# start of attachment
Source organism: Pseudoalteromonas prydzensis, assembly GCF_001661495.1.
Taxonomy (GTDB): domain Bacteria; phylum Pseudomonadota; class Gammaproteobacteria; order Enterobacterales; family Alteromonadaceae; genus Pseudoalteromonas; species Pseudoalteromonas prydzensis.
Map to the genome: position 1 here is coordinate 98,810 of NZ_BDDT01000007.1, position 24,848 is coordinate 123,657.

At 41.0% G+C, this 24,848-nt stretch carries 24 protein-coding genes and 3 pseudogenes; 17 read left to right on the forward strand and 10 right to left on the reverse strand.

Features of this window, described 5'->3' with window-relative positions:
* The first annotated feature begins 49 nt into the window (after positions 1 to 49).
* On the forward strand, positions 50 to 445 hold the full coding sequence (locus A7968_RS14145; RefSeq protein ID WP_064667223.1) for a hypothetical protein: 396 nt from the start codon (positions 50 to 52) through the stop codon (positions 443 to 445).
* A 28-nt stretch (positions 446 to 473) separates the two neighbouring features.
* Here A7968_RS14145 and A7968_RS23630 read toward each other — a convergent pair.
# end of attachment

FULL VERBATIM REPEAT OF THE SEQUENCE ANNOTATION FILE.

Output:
Source organism: Pseudoalteromonas prydzensis, assembly GCF_001661495.1.
Taxonomy (GTDB): domain Bacteria; phylum Pseudomonadota; class Gammaproteobacteria; order Enterobacterales; family Alteromonadaceae; genus Pseudoalteromonas; species Pseudoalteromonas prydzensis.
Map to the genome: position 1 here is coordinate 98,810 of NZ_BDDT01000007.1, position 24,848 is coordinate 123,657.

At 41.0% G+C, this 24,848-nt stretch carries 24 protein-coding genes and 3 pseudogenes; 17 read left to right on the forward strand and 10 right to left on the reverse strand.

Features of this window, described 5'->3' with window-relative positions:
* The first annotated feature begins 49 nt into the window (after positions 1 to 49).
* On the forward strand, positions 50 to 445 hold the full coding sequence (locus A7968_RS14145; RefSeq protein ID WP_064667223.1) for a hypothetical protein: 396 nt from the start codon (positions 50 to 52) through the stop codon (positions 443 to 445).
* A 28-nt stretch (positions 446 to 473) separates the two neighbouring features.
* Here A7968_RS14145 and A7968_RS23630 read toward each other — a convergent pair.